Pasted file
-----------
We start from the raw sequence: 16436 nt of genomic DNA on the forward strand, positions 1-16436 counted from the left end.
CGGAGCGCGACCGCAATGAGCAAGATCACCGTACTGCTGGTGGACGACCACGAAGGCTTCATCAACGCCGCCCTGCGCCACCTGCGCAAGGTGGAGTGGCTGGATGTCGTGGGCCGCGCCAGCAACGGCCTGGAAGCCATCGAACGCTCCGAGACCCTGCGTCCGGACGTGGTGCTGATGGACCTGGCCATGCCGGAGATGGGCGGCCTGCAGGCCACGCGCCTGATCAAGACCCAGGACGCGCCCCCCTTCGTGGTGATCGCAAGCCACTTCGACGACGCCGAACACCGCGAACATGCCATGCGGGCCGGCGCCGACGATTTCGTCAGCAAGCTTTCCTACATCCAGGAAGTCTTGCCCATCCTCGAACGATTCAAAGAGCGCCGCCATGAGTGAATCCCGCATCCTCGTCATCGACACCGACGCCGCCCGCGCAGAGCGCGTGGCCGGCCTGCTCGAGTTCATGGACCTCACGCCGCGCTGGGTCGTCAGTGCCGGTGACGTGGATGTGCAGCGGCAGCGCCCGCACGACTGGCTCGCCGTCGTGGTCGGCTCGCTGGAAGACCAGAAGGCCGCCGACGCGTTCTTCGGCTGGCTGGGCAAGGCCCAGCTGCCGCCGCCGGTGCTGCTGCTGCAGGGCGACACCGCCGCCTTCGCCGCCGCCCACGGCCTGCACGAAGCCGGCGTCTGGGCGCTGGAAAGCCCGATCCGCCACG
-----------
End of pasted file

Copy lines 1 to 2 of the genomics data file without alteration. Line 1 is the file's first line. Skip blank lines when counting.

We start from the raw sequence: 16436 nt of genomic DNA on the forward strand, positions 1-16436 counted from the left end.
CGGAGCGCGACCGCAATGAGCAAGATCACCGTACTGCTGGTGGACGACCACGAAGGCTTCATCAACGCCGCCCTGCGCCACCTGCGCAAGGTGGAGTGGCTGGATGTCGTGGGCCGCGCCAGCAACGGCCTGGAAGCCATCGAACGCTCCGAGACCCTGCGTCCGGACGTGGTGCTGATGGACCTGGCCATGCCGGAGATGGGCGGCCTGCAGGCCACGCGCCTGATCAAGACCCAGGACGCGCCCCCCTTCGTGGTGATCGCAAGCCACTTCGACGACGCCGAACACCGCGAACATGCCATGCGGGCCGGCGCCGACGATTTCGTCAGCAAGCTTTCCTACATCCAGGAAGTCTTGCCCATCCTCGAACGATTCAAAGAGCGCCGCCATGAGTGAATCCCGCATCCTCGTCATCGACACCGACGCCGCCCGCGCAGAGCGCGTGGCCGGCCTGCTCGAGTTCATGGACCTCACGCCGCGCTGGGTCGTCAGTGCCGGTGACGTGGATGTGCAGCGGCAGCGCCCGCACGACTGGCTCGCCGTCGTGGTCGGCTCGCTGGAAGACCAGAAGGCCGCCGACGCGTTCTTCGGCTGGCTGGGCAAGGCCCAGCTGCCGCCGCCGGTGCTGCTGCTGCAGGGCGACACCGCCGCCTTCGCCGCCGCCCACGGCCTGCACGAAGCCGGCGTCTGGGCGCTGGAAAGCCCGATCCGCCACG